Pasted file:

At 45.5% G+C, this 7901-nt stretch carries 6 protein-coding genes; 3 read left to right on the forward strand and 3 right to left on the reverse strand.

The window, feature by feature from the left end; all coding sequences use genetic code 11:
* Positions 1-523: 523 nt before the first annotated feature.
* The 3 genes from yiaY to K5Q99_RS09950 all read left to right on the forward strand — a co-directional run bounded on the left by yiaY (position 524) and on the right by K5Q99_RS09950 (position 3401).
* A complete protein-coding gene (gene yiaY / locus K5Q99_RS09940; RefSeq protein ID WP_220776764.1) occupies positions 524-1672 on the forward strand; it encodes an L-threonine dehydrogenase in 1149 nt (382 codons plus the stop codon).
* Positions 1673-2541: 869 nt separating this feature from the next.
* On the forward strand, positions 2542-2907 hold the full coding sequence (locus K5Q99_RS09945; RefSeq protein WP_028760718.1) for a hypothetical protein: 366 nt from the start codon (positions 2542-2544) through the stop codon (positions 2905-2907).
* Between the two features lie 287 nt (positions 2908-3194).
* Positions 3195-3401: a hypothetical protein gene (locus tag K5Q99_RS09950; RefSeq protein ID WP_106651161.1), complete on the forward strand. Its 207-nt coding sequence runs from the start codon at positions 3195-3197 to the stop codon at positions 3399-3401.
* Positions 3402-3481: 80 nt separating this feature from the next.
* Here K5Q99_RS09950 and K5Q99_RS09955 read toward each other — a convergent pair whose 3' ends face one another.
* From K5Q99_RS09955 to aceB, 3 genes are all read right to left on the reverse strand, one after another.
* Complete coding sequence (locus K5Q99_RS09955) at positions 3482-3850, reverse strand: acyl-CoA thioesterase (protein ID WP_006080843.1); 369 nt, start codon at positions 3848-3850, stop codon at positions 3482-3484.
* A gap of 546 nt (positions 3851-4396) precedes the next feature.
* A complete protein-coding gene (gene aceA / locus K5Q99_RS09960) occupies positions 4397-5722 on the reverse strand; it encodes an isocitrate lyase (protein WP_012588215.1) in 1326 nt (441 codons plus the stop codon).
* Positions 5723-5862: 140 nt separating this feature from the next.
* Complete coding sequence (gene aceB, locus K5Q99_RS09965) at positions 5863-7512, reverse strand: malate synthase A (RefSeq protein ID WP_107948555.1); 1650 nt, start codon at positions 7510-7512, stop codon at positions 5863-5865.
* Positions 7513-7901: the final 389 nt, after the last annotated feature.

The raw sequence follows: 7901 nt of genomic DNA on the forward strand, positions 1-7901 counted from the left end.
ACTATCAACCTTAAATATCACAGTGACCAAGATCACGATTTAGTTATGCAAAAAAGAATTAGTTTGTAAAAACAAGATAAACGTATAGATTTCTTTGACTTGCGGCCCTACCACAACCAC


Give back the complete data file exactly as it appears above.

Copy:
At 45.5% G+C, this 7901-nt stretch carries 6 protein-coding genes; 3 read left to right on the forward strand and 3 right to left on the reverse strand.

The window, feature by feature from the left end; all coding sequences use genetic code 11:
* Positions 1-523: 523 nt before the first annotated feature.
* The 3 genes from yiaY to K5Q99_RS09950 all read left to right on the forward strand — a co-directional run bounded on the left by yiaY (position 524) and on the right by K5Q99_RS09950 (position 3401).
* A complete protein-coding gene (gene yiaY / locus K5Q99_RS09940; RefSeq protein ID WP_220776764.1) occupies positions 524-1672 on the forward strand; it encodes an L-threonine dehydrogenase in 1149 nt (382 codons plus the stop codon).
* Positions 1673-2541: 869 nt separating this feature from the next.
* On the forward strand, positions 2542-2907 hold the full coding sequence (locus K5Q99_RS09945; RefSeq protein WP_028760718.1) for a hypothetical protein: 366 nt from the start codon (positions 2542-2544) through the stop codon (positions 2905-2907).
* Between the two features lie 287 nt (positions 2908-3194).
* Positions 3195-3401: a hypothetical protein gene (locus tag K5Q99_RS09950; RefSeq protein ID WP_106651161.1), complete on the forward strand. Its 207-nt coding sequence runs from the start codon at positions 3195-3197 to the stop codon at positions 3399-3401.
* Positions 3402-3481: 80 nt separating this feature from the next.
* Here K5Q99_RS09950 and K5Q99_RS09955 read toward each other — a convergent pair whose 3' ends face one another.
* From K5Q99_RS09955 to aceB, 3 genes are all read right to left on the reverse strand, one after another.
* Complete coding sequence (locus K5Q99_RS09955) at positions 3482-3850, reverse strand: acyl-CoA thioesterase (protein ID WP_006080843.1); 369 nt, start codon at positions 3848-3850, stop codon at positions 3482-3484.
* A gap of 546 nt (positions 3851-4396) precedes the next feature.
* A complete protein-coding gene (gene aceA / locus K5Q99_RS09960) occupies positions 4397-5722 on the reverse strand; it encodes an isocitrate lyase (protein WP_012588215.1) in 1326 nt (441 codons plus the stop codon).
* Positions 5723-5862: 140 nt separating this feature from the next.
* Complete coding sequence (gene aceB, locus K5Q99_RS09965) at positions 5863-7512, reverse strand: malate synthase A (RefSeq protein ID WP_107948555.1); 1650 nt, start codon at positions 7510-7512, stop codon at positions 5863-5865.
* Positions 7513-7901: the final 389 nt, after the last annotated feature.

The raw sequence follows: 7901 nt of genomic DNA on the forward strand, positions 1-7901 counted from the left end.
ACTATCAACCTTAAATATCACAGTGACCAAGATCACGATTTAGTTATGCAAAAAAGAATTAGTTTGTAAAAACAAGATAAACGTATAGATTTCTTTGACTTGCGGCCCTACCACAACCAC